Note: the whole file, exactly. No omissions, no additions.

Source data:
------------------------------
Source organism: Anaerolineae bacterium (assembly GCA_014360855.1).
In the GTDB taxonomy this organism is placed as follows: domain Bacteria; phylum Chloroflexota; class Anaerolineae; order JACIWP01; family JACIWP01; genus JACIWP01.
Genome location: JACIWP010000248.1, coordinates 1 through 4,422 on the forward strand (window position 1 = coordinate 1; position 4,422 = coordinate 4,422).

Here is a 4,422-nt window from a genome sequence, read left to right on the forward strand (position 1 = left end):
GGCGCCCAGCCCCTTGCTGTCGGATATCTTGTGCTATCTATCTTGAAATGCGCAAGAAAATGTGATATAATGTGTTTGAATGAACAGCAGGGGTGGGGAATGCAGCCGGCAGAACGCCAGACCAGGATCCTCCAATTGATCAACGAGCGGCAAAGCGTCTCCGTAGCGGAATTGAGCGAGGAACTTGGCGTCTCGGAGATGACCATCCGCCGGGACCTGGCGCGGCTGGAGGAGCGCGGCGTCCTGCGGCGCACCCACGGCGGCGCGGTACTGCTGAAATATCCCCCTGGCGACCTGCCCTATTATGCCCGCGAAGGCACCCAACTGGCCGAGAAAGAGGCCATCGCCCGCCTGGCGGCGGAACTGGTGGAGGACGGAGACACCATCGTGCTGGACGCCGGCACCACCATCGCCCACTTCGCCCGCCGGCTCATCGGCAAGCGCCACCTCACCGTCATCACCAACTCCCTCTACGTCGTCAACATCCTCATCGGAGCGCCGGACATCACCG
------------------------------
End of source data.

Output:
Source organism: Anaerolineae bacterium (assembly GCA_014360855.1).
In the GTDB taxonomy this organism is placed as follows: domain Bacteria; phylum Chloroflexota; class Anaerolineae; order JACIWP01; family JACIWP01; genus JACIWP01.
Genome location: JACIWP010000248.1, coordinates 1 through 4,422 on the forward strand (window position 1 = coordinate 1; position 4,422 = coordinate 4,422).

Here is a 4,422-nt window from a genome sequence, read left to right on the forward strand (position 1 = left end):
GGCGCCCAGCCCCTTGCTGTCGGATATCTTGTGCTATCTATCTTGAAATGCGCAAGAAAATGTGATATAATGTGTTTGAATGAACAGCAGGGGTGGGGAATGCAGCCGGCAGAACGCCAGACCAGGATCCTCCAATTGATCAACGAGCGGCAAAGCGTCTCCGTAGCGGAATTGAGCGAGGAACTTGGCGTCTCGGAGATGACCATCCGCCGGGACCTGGCGCGGCTGGAGGAGCGCGGCGTCCTGCGGCGCACCCACGGCGGCGCGGTACTGCTGAAATATCCCCCTGGCGACCTGCCCTATTATGCCCGCGAAGGCACCCAACTGGCCGAGAAAGAGGCCATCGCCCGCCTGGCGGCGGAACTGGTGGAGGACGGAGACACCATCGTGCTGGACGCCGGCACCACCATCGCCCACTTCGCCCGCCGGCTCATCGGCAAGCGCCACCTCACCGTCATCACCAACTCCCTCTACGTCGTCAACATCCTCATCGGAGCGCCGGACATCACCG